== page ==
2C-T-7's Bad Trip 

Sasha Shulgin invented 2C-T-7. Then he published the recipe. It was only a matter of time before his drug turned up on the tongues of non-scientists.

In the beginning, Alexander Shulgin created 2C-T-7, and it was good. Shulgin has dedicated his life to the idea that psychedelics can be used to explore the potential of the human mind, and of all the many drugs he has sampled, 2C-T-7 was one of his personal favorites. "If all the phenethylamines were to be ranked as to their acceptability and intrinsic richness, 2C-T-7 would be right up there near the top," he wrote of his 1986 invention. It was a glowing statement from the man believed to have consumed a wider variety of drugs than anyone else on the planet.

In his fifty-plus years as a chemist, the genial, wild-haired Shulgin, who is better known to his friends and admirers as "Sasha," has become a renegade scientific folk hero responsible for bringing more than two hundred new drugs into the world. Timothy Leary once called Shulgin and his wife Ann "the two most important scientists of the twentieth century." Throughout Shulgin's career, which has included stints as a UC Berkeley instructor and expert witness at Drug Enforcement Agency (DEA) trials, Shulgin's work has been marked by his special love for psychedelics. Nowadays he often refers to them by the terms "phenethylamines" or "tryptamines," concerned as he is by the connotations of hippie excess attached to the word "psychedelic."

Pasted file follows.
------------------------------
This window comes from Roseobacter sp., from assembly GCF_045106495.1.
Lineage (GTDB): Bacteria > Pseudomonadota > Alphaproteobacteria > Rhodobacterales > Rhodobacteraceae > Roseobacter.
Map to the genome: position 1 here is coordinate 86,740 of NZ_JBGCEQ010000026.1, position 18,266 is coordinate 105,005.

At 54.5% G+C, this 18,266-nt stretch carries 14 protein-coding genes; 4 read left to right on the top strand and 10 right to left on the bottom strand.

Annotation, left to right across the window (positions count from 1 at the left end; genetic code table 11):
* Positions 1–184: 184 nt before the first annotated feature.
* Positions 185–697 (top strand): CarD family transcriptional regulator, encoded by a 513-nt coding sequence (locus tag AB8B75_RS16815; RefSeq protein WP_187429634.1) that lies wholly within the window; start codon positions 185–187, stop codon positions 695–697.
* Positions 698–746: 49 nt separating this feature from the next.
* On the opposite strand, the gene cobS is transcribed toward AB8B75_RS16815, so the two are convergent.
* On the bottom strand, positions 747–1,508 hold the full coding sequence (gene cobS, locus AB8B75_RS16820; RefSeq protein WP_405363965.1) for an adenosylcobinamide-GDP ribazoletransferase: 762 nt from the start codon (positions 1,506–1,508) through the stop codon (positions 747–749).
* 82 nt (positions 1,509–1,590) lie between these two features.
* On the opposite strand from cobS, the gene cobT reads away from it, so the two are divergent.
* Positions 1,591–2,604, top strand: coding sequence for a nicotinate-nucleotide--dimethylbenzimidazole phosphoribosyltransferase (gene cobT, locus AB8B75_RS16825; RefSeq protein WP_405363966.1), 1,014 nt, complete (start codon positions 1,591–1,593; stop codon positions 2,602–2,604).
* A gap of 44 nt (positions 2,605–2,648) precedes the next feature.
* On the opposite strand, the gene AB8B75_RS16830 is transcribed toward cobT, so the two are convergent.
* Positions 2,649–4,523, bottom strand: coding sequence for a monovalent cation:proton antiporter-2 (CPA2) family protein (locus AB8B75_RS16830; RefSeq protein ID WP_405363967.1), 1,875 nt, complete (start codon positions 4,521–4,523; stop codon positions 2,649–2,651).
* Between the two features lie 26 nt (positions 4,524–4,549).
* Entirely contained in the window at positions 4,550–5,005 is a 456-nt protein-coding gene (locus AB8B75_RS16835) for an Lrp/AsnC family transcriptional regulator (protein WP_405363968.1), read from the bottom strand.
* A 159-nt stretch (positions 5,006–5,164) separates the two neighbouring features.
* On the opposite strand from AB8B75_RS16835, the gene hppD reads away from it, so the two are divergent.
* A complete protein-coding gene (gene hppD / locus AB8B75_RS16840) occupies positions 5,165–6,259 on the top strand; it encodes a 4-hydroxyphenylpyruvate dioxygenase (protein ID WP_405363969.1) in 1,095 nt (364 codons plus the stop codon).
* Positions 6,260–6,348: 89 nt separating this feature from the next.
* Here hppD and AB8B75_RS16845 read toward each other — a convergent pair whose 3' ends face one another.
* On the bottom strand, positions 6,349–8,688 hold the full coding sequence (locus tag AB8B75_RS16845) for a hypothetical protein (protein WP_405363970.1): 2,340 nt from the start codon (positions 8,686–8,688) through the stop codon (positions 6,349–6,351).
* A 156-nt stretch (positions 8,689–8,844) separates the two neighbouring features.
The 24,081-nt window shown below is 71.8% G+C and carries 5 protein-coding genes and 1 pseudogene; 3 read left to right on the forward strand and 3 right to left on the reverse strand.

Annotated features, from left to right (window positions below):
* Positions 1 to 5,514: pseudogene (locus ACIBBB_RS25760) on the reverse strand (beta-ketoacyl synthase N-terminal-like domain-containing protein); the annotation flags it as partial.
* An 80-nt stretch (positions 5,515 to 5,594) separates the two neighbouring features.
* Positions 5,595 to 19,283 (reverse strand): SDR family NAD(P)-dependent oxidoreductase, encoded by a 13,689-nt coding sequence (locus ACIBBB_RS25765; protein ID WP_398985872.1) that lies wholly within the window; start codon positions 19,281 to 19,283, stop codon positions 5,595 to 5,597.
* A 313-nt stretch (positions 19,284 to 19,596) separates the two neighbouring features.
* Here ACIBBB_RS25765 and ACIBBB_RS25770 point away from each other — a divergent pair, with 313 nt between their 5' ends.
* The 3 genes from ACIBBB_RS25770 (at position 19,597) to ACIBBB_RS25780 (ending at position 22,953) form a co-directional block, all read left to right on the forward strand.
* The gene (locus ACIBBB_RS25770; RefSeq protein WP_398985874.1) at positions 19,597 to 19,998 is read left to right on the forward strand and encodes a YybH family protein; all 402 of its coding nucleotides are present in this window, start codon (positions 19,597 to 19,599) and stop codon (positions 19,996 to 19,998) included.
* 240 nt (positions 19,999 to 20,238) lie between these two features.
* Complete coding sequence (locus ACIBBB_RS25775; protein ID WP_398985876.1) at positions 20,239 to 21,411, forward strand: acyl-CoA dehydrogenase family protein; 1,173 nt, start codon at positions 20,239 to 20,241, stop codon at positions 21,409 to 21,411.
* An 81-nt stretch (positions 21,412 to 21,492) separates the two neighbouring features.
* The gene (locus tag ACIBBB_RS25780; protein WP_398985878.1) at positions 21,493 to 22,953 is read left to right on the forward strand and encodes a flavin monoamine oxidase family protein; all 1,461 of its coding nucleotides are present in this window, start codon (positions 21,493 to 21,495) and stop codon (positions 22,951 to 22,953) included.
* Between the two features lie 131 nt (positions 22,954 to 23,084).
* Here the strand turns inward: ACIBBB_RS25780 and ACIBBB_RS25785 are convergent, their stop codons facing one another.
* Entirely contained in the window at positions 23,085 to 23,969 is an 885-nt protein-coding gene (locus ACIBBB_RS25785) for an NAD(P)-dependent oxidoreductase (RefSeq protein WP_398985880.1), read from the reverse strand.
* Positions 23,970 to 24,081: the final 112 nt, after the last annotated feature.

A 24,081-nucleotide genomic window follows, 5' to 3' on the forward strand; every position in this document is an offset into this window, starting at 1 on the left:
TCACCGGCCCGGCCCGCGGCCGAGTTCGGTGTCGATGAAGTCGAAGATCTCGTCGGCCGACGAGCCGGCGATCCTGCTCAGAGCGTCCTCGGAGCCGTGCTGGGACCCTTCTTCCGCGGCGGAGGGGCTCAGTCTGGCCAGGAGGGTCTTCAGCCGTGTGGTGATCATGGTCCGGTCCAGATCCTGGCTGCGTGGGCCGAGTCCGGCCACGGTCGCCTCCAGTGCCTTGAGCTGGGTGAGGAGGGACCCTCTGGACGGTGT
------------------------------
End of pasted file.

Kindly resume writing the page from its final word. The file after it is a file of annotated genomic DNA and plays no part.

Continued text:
Shulgin does not design drugs for the commercial market. His inventions exist primarily on paper and in controlled laboratory quantities. Also known as "research drugs," they have never undergone widespread testing and often have been sampled only by Shulgin and Ann, his partner in chemical exploration. While it is legal for Shulgin to invent them in the lab, it's not legal for any of his inventions to be manufactured, sold, or consumed as so-called "analogues" designed to mimic the effects of illegal narcotics. But despite the stringency of the laws that govern such drugs, 2C-T-7 was not destined to stay confined to the Shulgins' Lafayette lab forever.